Kozhikode: A family court in Mavelikkara in Alappuzha district ordered a rich Muslim man to provide maintenance to his three-year-old grandchild whose father ended his life in 2020.
The interim verdict was welcomed and animatedly discussed by members of the Forum For Muslim Women's Gender Justice, a collective demanding gender equality in the Muslim Law of Inheritance.
The order by Mavelikkara Family Court judge Hafees Mohammed was received with an element of a pleasant surprise because under the Muslim Law of Inheritance, a deceased person's spouse and children have no inheritance right on the person's ancestral estate. And yet, the court on March 13 asked Kunjumon, a native of Kayamkulam, to take care of his deceased son Mujeeb's three-year-old child.
The petition was filed by Mujeeb's widow Hairunnisa of Muttom in Thodupuzha in November 2020, after Kunjumon ousted her and the child from his house.
"Happy, timely," wrote Ramlath Puthusseri, a lawyer and joint convenor of the Forum, while sharing the piece of news on social media on Saturday.
The same day, the women fighting for equality in the Muslim Law of Inheritance clutched on another straw of hope -- this one from the Supreme Court.
A bench of Justices Krishna Murari and Sanjay Karol admitted a petition filed by Bushara Ali (68) seeking equal share in her deceased parents' estate at Vadakara in Kozhikode. Bushara has 11 siblings -- seven brothers and four sisters. The Subordinate Judge's Court of Vadakara partitioned the estate of Dr Saleem and Suhara --Bushara's parents -- as per the Muslim Law of Inheritance by giving daughters only half the share allotted to sons. The subordinate court estimated that Bushara's share is only 4.82 cents from the total land pool of 124.42 cents. If divided equally among the siblings, she would get around 10 cents.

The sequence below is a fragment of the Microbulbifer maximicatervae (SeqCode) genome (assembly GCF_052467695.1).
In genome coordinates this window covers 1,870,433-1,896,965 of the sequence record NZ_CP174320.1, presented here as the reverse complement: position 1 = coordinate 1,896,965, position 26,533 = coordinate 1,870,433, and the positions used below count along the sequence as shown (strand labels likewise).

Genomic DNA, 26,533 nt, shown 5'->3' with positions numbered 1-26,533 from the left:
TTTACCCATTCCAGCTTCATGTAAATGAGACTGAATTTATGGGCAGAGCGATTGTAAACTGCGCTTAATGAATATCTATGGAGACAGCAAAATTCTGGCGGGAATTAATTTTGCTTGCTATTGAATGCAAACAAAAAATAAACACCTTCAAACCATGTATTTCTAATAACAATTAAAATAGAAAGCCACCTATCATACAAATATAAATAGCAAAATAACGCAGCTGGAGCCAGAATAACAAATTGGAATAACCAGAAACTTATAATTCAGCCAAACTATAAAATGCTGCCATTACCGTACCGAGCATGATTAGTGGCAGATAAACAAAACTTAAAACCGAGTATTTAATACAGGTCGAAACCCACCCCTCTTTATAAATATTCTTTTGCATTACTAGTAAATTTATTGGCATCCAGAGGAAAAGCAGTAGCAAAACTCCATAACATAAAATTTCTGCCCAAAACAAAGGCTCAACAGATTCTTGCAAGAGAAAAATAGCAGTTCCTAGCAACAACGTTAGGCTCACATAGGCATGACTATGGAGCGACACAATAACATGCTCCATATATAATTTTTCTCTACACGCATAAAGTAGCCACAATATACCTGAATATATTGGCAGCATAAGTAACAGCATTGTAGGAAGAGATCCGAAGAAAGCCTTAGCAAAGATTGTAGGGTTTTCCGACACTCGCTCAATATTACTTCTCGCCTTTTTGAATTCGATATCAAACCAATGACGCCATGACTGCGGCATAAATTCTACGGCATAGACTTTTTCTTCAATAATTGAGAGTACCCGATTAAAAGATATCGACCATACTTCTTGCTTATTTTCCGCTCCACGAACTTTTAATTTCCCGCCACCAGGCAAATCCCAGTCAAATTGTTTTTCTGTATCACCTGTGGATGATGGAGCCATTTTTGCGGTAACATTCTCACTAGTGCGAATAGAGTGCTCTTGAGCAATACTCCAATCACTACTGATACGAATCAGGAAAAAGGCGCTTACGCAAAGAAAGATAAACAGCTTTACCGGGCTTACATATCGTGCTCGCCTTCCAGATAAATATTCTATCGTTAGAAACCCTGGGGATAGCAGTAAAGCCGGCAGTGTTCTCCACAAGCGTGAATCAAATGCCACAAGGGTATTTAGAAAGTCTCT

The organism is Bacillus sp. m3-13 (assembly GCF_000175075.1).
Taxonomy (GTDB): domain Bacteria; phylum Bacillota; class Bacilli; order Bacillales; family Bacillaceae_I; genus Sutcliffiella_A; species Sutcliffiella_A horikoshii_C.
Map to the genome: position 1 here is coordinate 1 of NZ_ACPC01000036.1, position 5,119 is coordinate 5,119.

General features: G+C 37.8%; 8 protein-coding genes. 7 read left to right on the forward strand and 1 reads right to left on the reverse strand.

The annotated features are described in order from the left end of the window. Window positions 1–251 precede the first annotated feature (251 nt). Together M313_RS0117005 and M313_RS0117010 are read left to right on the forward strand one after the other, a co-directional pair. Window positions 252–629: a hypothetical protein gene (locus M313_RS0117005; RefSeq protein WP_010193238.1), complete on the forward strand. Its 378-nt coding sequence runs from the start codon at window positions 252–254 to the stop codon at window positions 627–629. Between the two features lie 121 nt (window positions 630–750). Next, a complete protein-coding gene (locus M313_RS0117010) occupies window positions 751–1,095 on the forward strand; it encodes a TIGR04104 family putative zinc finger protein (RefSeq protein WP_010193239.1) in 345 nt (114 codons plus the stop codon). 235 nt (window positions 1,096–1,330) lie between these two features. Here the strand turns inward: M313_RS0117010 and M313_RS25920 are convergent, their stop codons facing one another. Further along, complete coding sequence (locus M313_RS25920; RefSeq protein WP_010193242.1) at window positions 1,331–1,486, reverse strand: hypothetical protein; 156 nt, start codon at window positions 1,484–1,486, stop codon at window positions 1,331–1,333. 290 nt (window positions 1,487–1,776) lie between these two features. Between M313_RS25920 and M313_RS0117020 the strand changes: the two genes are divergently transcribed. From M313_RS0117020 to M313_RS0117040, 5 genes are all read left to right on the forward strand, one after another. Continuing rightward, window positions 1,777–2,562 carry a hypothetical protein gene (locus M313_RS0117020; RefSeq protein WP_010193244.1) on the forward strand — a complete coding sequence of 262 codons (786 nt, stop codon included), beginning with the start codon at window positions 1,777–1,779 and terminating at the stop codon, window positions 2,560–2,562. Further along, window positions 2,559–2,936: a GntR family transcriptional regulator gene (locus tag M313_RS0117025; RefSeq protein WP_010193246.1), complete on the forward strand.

The Bench-led by Justices Murari and Karol asked the brothers if they are not interested in giving equal shares to the sisters.
To that, Zulfiker Ali P S, representing the brothers, said the partition was done as per the law of the land governing Muslims. The court gave the siblings four weeks to file their affidavits and another two weeks for Bushara to file her reply to the affidavits. The court listed the case after six weeks.
"Usually, the judges rely on religious texts to make observations or dismiss petitions challenging the Muslim inheritance law. But here the judges at least asked a question of equality. We are taking it positively," said Kadeeja Mumtaz, a medical doctor, writer and vice-president of the Forum For Muslim Women's Gender Equality.
Similar, yet so different battles
The cases of Bushara and Hairunnisa might look similar. But in Hairunnisa's case, the Family Court relied on Muslim Personal Law or Shariat to ask the grandfather to take care of his minor grandchild, said her lawyer M Thaha, who retired as a judicial magistrate in 2019.
"Several lawyers did not take up her case assuming that grandfather had no responsibility towards the grandchild. But Muslim Law of Inheritance has provision for it," he said.